Graphical User Interface (GUI) refers to icons, windows, and/or menus to offer a mechanism to interact with electronic devices visually. There has been quite a bit of debate around the registrability of GUIs under industrial design law in India. While the Designs Act, 2002, recognised protection for GUIs, the Indian Patents Office has been reluctant to grant registration to GUIs.
The Design Rules underwent an amendment in 2008, pursuant to which the Locarno classification was officially adopted by India. Pursuant to this, Class 14-04 pertaining to ‘Screen Displays and Icons’ was officially included in the Indian design classification. Interestingly, some GUIs were granted registration by the Indian Patent Office prior to 2008 under Class 14-99 (titled as ‘Miscellaneous).
However, despite the 2008 amendment (to the Design Rules) and the pre-amendment grant of GUI design registration (which was in favour of Microsoft), the Patent Office rejected Amazon’s application for registration of a “Graphic user interface for providing supplemental information of a digital work to a display screen”. The Indian Patent Office stated that GUIs did not fit within the meaning of ‘Article’ [under section 2(a)iii] and ‘Design’ [under section 2(d)iv] under the Design Act, 2000. The Patent Office further stated that:
A GUI lacks ‘constant eye appeal’ as it is visible only when the computer screen is on and hence is merely a function of a computer screen (and not an IP).
It is not a finished article since no industrial process was involved in manufacturing it.
The GUI is not an integral part of the article but purely functional.
Since the GUI cannot be sold separately, it is not physically accessible.
It is surprising that this order was never challenged before the Court owing to which the status quo continued as it is until recently when a fresh challenge came up for consideration before the Court in a separate case.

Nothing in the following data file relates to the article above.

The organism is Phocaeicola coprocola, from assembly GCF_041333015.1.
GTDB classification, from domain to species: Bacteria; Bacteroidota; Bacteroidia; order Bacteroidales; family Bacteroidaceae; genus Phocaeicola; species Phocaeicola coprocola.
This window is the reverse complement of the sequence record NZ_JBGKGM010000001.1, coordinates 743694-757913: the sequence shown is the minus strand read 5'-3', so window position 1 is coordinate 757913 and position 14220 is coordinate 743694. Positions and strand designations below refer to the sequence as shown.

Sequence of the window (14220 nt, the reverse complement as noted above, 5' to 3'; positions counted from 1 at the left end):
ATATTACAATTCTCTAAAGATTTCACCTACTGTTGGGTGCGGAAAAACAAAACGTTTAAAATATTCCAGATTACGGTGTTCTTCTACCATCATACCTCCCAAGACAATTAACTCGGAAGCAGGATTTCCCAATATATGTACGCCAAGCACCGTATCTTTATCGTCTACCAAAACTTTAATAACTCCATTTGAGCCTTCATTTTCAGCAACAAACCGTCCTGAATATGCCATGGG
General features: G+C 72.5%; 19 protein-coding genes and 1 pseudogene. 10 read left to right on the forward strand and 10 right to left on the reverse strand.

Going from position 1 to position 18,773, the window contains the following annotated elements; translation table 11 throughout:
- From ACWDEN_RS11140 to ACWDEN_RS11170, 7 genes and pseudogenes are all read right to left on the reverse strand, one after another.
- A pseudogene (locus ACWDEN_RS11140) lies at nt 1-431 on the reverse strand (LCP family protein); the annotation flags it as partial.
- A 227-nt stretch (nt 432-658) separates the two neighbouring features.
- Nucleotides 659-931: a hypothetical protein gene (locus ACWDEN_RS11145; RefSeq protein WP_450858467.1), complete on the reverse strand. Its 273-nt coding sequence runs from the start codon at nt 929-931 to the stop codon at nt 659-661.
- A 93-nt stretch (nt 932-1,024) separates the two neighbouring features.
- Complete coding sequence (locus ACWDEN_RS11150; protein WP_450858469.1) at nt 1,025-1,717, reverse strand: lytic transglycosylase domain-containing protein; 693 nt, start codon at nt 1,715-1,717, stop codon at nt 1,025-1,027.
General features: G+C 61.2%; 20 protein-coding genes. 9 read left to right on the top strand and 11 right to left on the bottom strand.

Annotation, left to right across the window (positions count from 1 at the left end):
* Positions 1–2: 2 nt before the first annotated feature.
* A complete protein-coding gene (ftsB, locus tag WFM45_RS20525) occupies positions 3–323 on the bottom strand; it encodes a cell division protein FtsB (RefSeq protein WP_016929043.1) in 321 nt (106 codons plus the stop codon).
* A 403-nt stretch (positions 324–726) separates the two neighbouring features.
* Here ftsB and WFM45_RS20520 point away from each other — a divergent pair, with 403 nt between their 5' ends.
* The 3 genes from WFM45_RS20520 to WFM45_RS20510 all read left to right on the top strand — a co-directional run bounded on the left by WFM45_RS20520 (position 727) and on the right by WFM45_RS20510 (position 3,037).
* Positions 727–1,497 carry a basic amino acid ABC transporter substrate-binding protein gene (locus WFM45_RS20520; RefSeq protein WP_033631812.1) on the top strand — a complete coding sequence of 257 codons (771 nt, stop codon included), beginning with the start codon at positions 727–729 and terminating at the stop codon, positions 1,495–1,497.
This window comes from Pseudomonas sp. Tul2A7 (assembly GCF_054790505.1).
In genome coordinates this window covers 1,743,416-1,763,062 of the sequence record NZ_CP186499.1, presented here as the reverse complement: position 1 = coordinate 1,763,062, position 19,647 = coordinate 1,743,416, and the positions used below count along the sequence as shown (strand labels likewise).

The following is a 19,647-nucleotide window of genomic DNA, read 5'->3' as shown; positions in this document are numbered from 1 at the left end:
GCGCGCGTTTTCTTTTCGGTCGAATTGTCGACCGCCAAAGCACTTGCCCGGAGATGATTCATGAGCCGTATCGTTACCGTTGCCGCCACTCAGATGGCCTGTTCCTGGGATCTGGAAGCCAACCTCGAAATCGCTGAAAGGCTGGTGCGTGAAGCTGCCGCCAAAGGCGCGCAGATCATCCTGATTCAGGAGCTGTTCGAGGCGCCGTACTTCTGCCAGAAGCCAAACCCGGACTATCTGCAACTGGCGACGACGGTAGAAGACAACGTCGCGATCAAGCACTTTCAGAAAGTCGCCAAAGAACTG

In the case of UST Global (Singapore) Pte. Ltd. Vs. The Controller of Patents and Designs and Anr., the appellant had filed a design application for registration of a design titled ‘Touch Screen’ for a novel surface ornamentation. The Controller of Designs rejected the application on the ground that the GUI was only operative when the computer was switched on and thus it did not provide ‘consistent eye appeal’; GUI did not qualify as an article of manufacture, GUI was not physically accessible; and that the GUI design did not come under the ambit of the Act.
The appellant preferred an appeal before the High Court of Calcutta with the following points of argument:
GUI is a software, an intellectual property, an article of value hence capable of registration.
The subject design is original and has never been in the public domain.
GUI can positively influence customers to buy such products.
The 2008 amendment of the Design Rules, 2001 provides for an elaborate classification of goods and articles on which designs can be applied and registered.
While the GUI in the present case is in-built, the in-built ICONS can be displayed in shops as well as in advertisements.
The process of application of the subject design on the finished article is a mechanical and manual process that falls within the definition of ‘industrial process’ (and accordingly falls within the purview of Section 2(d) of the Designs Act 2000).
The High Court, after hearing the arguments, held that the finding (of the Controller) that GUI/ ICON is incapable of registration is incorrect. The Court remanded the matter back to the Controller for fresh consideration within a period of three months after giving a right of hearing to the appellant. This order gives fresh hope of settlement of the law on the registrability of graphical user interfaces under industrial designs law in India. Once it is settled law that GUIs can be registered under the category of industrial designs, we might witness a big increase in the applications for GUI registrations in India.
 AID No. 2 OF 2019